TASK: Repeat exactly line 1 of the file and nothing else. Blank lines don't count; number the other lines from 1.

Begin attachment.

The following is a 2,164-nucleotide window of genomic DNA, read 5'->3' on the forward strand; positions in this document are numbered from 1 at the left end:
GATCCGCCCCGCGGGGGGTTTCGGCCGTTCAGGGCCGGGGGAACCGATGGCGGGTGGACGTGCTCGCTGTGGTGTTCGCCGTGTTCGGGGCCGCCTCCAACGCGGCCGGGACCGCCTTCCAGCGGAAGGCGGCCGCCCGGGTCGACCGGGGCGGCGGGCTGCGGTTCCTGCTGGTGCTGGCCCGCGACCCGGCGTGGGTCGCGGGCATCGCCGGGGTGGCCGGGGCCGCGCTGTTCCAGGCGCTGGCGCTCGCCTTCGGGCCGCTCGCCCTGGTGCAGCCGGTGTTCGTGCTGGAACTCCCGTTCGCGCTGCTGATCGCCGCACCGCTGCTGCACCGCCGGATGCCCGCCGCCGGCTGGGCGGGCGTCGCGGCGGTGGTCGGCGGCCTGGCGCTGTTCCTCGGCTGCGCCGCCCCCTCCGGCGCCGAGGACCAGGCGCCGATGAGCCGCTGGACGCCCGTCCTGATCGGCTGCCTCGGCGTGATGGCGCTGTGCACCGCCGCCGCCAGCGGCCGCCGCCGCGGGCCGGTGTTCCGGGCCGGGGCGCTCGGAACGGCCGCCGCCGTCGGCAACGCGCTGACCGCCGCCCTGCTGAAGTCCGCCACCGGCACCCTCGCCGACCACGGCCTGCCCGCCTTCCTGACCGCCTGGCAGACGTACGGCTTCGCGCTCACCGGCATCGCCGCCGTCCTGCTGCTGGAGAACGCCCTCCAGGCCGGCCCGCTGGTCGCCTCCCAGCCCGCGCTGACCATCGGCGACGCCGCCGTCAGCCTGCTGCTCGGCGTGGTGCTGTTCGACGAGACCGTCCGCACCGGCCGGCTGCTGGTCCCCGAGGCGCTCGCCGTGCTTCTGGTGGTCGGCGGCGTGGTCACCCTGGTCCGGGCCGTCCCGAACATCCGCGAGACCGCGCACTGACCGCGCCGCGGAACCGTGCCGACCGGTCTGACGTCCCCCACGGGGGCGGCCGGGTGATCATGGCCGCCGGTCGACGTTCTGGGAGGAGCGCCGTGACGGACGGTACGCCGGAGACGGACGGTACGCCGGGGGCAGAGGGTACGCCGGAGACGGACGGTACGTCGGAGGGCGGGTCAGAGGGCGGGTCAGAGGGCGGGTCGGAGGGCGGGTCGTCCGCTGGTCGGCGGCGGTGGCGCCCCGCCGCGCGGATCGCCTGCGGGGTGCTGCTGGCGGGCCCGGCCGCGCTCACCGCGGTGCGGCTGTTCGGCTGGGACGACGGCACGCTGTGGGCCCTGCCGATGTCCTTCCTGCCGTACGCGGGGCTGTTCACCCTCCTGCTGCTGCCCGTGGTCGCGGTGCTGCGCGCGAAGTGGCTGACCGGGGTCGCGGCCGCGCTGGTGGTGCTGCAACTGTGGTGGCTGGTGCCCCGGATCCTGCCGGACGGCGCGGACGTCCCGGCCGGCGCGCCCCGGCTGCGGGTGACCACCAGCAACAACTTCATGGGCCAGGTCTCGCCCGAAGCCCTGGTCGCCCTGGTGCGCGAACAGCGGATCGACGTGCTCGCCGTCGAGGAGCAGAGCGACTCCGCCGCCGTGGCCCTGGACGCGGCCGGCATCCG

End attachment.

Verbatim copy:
The following is a 2,164-nucleotide window of genomic DNA, read 5'->3' on the forward strand; positions in this document are numbered from 1 at the left end: